Fred Maroun
A believer in peace and human dignity

A conflict dominated by trauma, and the responsibility of outsiders

Israeli soldiers at a market in the West Bank city of Hebron in August 2004 (credit: Justin McIntosh / Wikimedia Commons).

To an impassionate observer, there are obvious steps that Israelis and Palestinians should take to resolve or at least de-escalate the Israel-Palestinian conflict; however, neither Palestinians nor Israelis are moving in that direction. Palestinians typically attribute Israel’s lack of action to what they see as Israel’s colonialism, and Israelis typically attribute the Palestinians’ lack of action to what they see as the Palestinians’ extremism. However, while there is some truth in both claims (many Israelis do indeed want all the land regardless of consequences on the Palestinians, and many Palestinians are indeed violent extremists who want all Jews dead or least out of the land), there are other more complex reasons that explain the lack of positive action on both sides.

From the perspective of Palestinians, the conflict has been humiliating from the start. Not only have most of them been displaced from the towns and villages where they lived before 1947/48, but many ended up as a sub-class of pariahs in an Arab country, typically living in camps and having limited and often demeaning prospects. They have been promised for decades by their leaders that somehow, they will be given their land back if not their homes, but none of it has materialized. Those who are refugees have no hope of becoming fully part of any country unless they are lucky enough to emigrate to the West. Those who live in Gaza are trapped between an oppressive and brutal regime and a punishing Israeli blockade. Those who live in the West Bank are second-class non-citizens next to Israeli settlers who are full participants in the state of Israel. Even the most moderate Palestinians see no path ahead towards a dignified existence for themselves and their children within a state where they would be full citizens.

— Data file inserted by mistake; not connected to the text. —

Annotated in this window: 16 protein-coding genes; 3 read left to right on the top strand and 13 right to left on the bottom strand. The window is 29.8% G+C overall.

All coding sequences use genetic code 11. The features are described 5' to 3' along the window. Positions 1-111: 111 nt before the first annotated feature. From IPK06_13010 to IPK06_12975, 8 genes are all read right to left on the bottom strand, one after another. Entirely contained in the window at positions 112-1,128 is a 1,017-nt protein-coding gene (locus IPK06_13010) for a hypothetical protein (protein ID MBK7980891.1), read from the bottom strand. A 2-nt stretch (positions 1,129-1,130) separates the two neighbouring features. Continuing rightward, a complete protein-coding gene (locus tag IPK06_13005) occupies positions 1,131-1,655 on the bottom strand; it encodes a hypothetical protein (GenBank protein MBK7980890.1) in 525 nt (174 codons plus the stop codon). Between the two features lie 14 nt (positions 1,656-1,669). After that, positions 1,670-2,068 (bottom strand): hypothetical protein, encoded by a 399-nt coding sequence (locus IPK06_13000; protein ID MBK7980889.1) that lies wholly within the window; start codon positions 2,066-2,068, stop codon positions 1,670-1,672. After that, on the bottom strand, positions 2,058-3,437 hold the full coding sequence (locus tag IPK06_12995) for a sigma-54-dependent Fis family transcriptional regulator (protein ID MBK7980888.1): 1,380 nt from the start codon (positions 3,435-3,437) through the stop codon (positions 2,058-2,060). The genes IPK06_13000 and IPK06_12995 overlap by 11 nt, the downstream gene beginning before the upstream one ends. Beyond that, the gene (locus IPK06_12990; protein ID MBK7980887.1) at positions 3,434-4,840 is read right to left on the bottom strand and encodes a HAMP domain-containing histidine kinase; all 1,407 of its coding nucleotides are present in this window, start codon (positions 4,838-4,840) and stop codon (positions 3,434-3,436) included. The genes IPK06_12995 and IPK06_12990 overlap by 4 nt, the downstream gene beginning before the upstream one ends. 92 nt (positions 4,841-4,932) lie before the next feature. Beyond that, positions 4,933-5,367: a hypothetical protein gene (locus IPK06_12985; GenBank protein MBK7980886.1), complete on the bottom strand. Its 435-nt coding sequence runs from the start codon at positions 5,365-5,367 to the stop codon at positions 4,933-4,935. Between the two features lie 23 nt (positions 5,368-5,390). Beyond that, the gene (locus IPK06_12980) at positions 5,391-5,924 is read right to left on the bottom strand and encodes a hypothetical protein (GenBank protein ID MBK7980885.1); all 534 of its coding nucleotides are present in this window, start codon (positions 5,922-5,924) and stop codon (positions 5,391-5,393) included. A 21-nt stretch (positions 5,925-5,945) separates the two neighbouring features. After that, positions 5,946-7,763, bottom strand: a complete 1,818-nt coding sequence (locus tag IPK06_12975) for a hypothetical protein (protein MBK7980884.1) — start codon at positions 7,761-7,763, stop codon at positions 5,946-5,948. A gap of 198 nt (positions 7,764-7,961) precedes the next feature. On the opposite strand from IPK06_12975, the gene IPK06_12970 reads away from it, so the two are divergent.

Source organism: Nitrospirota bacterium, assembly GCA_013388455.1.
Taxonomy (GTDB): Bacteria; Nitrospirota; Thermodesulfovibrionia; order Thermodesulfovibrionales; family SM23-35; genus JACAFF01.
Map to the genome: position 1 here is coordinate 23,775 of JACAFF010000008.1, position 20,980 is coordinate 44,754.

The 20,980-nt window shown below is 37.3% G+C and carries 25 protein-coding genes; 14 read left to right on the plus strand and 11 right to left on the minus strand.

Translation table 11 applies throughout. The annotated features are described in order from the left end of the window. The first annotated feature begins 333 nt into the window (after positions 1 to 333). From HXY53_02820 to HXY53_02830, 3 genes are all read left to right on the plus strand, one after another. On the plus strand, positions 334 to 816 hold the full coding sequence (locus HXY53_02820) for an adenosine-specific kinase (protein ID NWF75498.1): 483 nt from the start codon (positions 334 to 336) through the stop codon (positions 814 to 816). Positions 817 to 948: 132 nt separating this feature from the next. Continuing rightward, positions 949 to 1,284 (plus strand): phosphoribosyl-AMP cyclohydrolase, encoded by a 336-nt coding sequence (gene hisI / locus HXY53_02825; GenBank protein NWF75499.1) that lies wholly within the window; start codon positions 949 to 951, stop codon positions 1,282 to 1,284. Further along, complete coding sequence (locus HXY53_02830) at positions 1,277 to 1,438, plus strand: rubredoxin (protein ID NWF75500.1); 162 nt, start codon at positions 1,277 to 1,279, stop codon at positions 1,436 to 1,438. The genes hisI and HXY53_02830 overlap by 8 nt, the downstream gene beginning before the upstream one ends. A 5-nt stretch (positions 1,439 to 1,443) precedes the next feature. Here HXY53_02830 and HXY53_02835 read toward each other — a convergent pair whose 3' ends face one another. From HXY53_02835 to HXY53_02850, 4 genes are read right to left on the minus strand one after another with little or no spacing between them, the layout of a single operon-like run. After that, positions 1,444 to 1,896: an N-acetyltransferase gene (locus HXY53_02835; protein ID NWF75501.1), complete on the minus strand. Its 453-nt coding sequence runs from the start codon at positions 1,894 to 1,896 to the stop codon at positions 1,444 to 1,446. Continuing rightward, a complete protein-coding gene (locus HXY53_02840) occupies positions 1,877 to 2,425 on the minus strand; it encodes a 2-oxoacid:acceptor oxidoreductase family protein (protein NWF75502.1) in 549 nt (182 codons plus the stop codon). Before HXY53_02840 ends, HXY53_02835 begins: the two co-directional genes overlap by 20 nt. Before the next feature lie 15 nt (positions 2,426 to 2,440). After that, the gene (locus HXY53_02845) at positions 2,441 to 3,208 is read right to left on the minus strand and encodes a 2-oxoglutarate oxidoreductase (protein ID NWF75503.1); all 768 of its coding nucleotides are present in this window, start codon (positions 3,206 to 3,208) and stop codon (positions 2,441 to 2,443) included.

From the perspective of Israelis, the conflict has been from the start about fighting back against attempts to deny their right to self-determination and even their right to live. The have made many pragmatic choices over the decades, accepting the UN partition plan that they did not like, living within the Green Line while enduring endless attacks, and agreeing to two-state solutions that the Palestinians later rejected. They even evacuated their troops from Gaza after forcing their own settlers to leave. In the meantime, they have been at war since 1947, defeating three major attempts to destroy them, fighting several smaller wars, and enduring tens of thousands of terrorist attacks. For all the efforts that they made towards peace, they see no results other than ever-increasing Palestinian extremism. There is no Israeli who is not scared mentally or physically by decades of fighting for their existence and sending their children to wars that they never wanted. Even the most moderate Israelis do not see Palestinian terrorism ending anytime soon.

In many and obvious ways, this conflict is not symmetrical at all, but when it comes to distrust and trauma, the symmetry is overwhelming. Neither side sees any reason to compromise. Each side sees the other as a monster. To most Palestinians, Israelis are not parents, siblings, and fellow human-beings, they are racists and occupiers. To most Israelis, Palestinians are not parents, siblings, and fellow human-beings, they are antisemites and terrorists. Each side has thoroughly dehumanized the other, and they have both given up on a peaceful solution. They both see continuation of violence as the only option.